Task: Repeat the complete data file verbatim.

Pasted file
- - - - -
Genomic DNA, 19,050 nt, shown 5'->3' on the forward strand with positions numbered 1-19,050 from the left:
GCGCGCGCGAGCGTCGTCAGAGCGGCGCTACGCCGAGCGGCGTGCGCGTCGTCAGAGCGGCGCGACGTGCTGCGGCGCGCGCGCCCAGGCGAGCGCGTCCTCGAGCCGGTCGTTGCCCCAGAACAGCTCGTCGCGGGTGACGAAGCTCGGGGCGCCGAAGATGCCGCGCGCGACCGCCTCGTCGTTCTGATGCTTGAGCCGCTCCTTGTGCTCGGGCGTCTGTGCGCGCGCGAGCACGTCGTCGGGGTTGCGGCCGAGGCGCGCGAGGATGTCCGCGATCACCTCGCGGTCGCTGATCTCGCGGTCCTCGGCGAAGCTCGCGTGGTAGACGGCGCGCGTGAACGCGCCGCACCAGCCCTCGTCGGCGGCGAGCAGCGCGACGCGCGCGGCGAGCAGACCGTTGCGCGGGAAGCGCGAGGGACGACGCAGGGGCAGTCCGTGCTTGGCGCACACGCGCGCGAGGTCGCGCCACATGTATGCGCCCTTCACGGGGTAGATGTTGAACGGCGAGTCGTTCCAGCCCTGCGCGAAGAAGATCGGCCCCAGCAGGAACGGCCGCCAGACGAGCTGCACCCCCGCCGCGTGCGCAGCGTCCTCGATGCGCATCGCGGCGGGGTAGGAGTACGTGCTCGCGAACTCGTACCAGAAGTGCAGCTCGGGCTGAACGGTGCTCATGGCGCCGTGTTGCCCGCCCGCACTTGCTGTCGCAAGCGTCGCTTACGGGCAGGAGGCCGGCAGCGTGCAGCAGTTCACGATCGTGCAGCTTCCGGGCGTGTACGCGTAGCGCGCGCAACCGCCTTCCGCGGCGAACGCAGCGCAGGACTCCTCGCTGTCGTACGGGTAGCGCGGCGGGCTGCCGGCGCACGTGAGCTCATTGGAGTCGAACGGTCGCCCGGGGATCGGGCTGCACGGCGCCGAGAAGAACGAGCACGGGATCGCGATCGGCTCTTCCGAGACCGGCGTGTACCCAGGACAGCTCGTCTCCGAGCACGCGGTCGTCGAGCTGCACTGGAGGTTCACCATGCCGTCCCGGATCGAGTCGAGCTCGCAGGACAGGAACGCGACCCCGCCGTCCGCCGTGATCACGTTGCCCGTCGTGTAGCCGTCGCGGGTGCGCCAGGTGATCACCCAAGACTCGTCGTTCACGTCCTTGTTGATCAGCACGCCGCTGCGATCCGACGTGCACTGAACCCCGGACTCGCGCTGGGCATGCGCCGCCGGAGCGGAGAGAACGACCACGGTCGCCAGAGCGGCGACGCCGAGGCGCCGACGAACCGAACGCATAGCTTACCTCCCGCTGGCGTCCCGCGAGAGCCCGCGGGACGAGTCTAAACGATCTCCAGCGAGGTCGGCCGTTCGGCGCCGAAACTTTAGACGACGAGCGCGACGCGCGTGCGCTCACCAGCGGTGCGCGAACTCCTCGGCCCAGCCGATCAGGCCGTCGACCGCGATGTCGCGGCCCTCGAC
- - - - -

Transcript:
Genomic DNA, 19,050 nt, shown 5'->3' on the forward strand with positions numbered 1-19,050 from the left:
GCGCGCGCGAGCGTCGTCAGAGCGGCGCTACGCCGAGCGGCGTGCGCGTCGTCAGAGCGGCGCGACGTGCTGCGGCGCGCGCGCCCAGGCGAGCGCGTCCTCGAGCCGGTCGTTGCCCCAGAACAGCTCGTCGCGGGTGACGAAGCTCGGGGCGCCGAAGATGCCGCGCGCGACCGCCTCGTCGTTCTGATGCTTGAGCCGCTCCTTGTGCTCGGGCGTCTGTGCGCGCGCGAGCACGTCGTCGGGGTTGCGGCCGAGGCGCGCGAGGATGTCCGCGATCACCTCGCGGTCGCTGATCTCGCGGTCCTCGGCGAAGCTCGCGTGGTAGACGGCGCGCGTGAACGCGCCGCACCAGCCCTCGTCGGCGGCGAGCAGCGCGACGCGCGCGGCGAGCAGACCGTTGCGCGGGAAGCGCGAGGGACGACGCAGGGGCAGTCCGTGCTTGGCGCACACGCGCGCGAGGTCGCGCCACATGTATGCGCCCTTCACGGGGTAGATGTTGAACGGCGAGTCGTTCCAGCCCTGCGCGAAGAAGATCGGCCCCAGCAGGAACGGCCGCCAGACGAGCTGCACCCCCGCCGCGTGCGCAGCGTCCTCGATGCGCATCGCGGCGGGGTAGGAGTACGTGCTCGCGAACTCGTACCAGAAGTGCAGCTCGGGCTGAACGGTGCTCATGGCGCCGTGTTGCCCGCCCGCACTTGCTGTCGCAAGCGTCGCTTACGGGCAGGAGGCCGGCAGCGTGCAGCAGTTCACGATCGTGCAGCTTCCGGGCGTGTACGCGTAGCGCGCGCAACCGCCTTCCGCGGCGAACGCAGCGCAGGACTCCTCGCTGTCGTACGGGTAGCGCGGCGGGCTGCCGGCGCACGTGAGCTCATTGGAGTCGAACGGTCGCCCGGGGATCGGGCTGCACGGCGCCGAGAAGAACGAGCACGGGATCGCGATCGGCTCTTCCGAGACCGGCGTGTACCCAGGACAGCTCGTCTCCGAGCACGCGGTCGTCGAGCTGCACTGGAGGTTCACCATGCCGTCCCGGATCGAGTCGAGCTCGCAGGACAGGAACGCGACCCCGCCGTCCGCCGTGATCACGTTGCCCGTCGTGTAGCCGTCGCGGGTGCGCCAGGTGATCACCCAAGACTCGTCGTTCACGTCCTTGTTGATCAGCACGCCGCTGCGATCCGACGTGCACTGAACCCCGGACTCGCGCTGGGCATGCGCCGCCGGAGCGGAGAGAACGACCACGGTCGCCAGAGCGGCGACGCCGAGGCGCCGACGAACCGAACGCATAGCTTACCTCCCGCTGGCGTCCCGCGAGAGCCCGCGGGACGAGTCTAAACGATCTCCAGCGAGGTCGGCCGTTCGGCGCCGAAACTTTAGACGACGAGCGCGACGCGCGTGCGCTCACCAGCGGTGCGCGAACTCCTCGGCCCAGCCGATCAGGCCGTCGACCGCGATGTCGCGGCCCTCGAC